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Ian McKenna: Treading the fine line between good and bad robo advice

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At the beginning of the month, Nick and Martin Bamford caused amusement around the industry by announcing the launch of Informed Choice’s robo-adviser as an April Fools prank. What many in the industry might find scary, however, is that they are not too far away from the truth. The emergence of real robo-advisers is, in all probability, closer than most expect. 

The pejorative “robo” term emerged in the US a few years ago when the traditional advice sector had yet to work out how to respond to the emergence of low cost automated “advice” solutions.

In their earliest incarnation the US direct to consumer propositions offered very simple risk profiling aligned to portfolios made up largely of passive beta ETFs. Today, there are a far wider range of offerings that enable advisers to deliver scalable advice reflecting any investment strategy a firm wishes to follow.

To be fair, I have yet to see any US digital advice service that would be capable of meeting the considerably higher UK regulatory requirements. In this piece I am going to focus on robo advice in the UK.

To me, the critical question is not if automated advice will emerge in the UK. To a small degree it already has. Instead, the question is can this be a positive force in the evolution of the financial advice industry and help us deliver better advice to more people at lower cost? The answer to this must be a resounding yes. 

Let’s be really clear, I am not saying that today you can build an automated solution that will be able to assess very complicated financial needs and generate recommendations. What is possible now is to create digital services that guide consumers through a process to identify if they are suitable for a particular investment and screen out those who are not. 

Nutmeg has been the most active automated advice play this side of the Atlantic. It offers a very user-friendly solution with a great user interface but charges are perhaps not as low as they could be. The flat 0.35 per cent from competitor rplan looks keener but it does not seem to have been able to grab consumer attention in the same way as Nick Hungerford’s Nutmeg team. Let’s be clear, though, both of these are really robo advice 1.0. 

Against the background of the sort of messages coming from the Personal Finance Society, which is rightly working closely with both the FCA and FOS, I think they are going to need to evolve their models to focus far more on suitability and customer outcomes over the next couple of years.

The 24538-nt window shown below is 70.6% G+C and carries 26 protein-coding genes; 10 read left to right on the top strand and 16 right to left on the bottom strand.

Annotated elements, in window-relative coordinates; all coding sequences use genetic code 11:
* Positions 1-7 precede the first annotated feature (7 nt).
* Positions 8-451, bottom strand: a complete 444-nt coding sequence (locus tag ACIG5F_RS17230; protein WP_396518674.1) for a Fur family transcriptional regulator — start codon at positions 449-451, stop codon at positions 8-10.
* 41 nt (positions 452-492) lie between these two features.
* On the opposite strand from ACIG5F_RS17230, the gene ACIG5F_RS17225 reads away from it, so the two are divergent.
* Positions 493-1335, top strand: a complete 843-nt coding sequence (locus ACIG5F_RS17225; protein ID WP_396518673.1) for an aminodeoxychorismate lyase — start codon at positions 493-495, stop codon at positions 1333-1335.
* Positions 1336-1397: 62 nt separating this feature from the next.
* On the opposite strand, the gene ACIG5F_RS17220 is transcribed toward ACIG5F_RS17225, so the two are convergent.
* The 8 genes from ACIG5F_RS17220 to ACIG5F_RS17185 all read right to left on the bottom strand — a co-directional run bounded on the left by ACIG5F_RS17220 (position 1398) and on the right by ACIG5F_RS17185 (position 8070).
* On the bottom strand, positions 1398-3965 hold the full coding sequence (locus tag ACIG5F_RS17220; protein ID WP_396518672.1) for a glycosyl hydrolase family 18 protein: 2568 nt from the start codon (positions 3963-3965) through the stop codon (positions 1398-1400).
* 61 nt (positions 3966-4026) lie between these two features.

Most of the other digital plays in the UK are appearing out of the adviser community and it is these I believe have the greatest potential. Wealth Wizards has been doing a great job in building a compliant digital advice business. Parmenion’s simplified advice tools are also an excellent example of how you can deliver an automated process that meets UK regulatory scrutiny. 

The leadership being given by the PFS can be a really positive step for the intermediary community and will help make digital advice a reality. The PFS is being very clear that in a post-RDR world where advisers are focusing on the financial planning process there should be no need for an adviser’s remuneration to be linked to or contingent upon the execution of the advice. 

The vast majority of consumers are going to want to have some human involvement in their advice process for some time yet but financial advice is in fact ideally suited to being delivered through a series of structured processes. If delivering these digitally can reduce the cost of advice and make it affordable to more consumers is that not a good thing? 

This need not threaten advisers who choose only to deal with wealthy clients that prefer a personal experience and can afford it. At the same time, however, it can help those firms that want to support a wider customer base.

It took the US adviser community three years to recognise that automating much of the advice process is actually a good thing. Solutions are arriving today that can help those advice firms who want to provide a digital advice process. I believe many UK firms will grasp this opportunity far more quickly than our American cousins.

Ian McKenna is director of Finance & Technology Research Centre 

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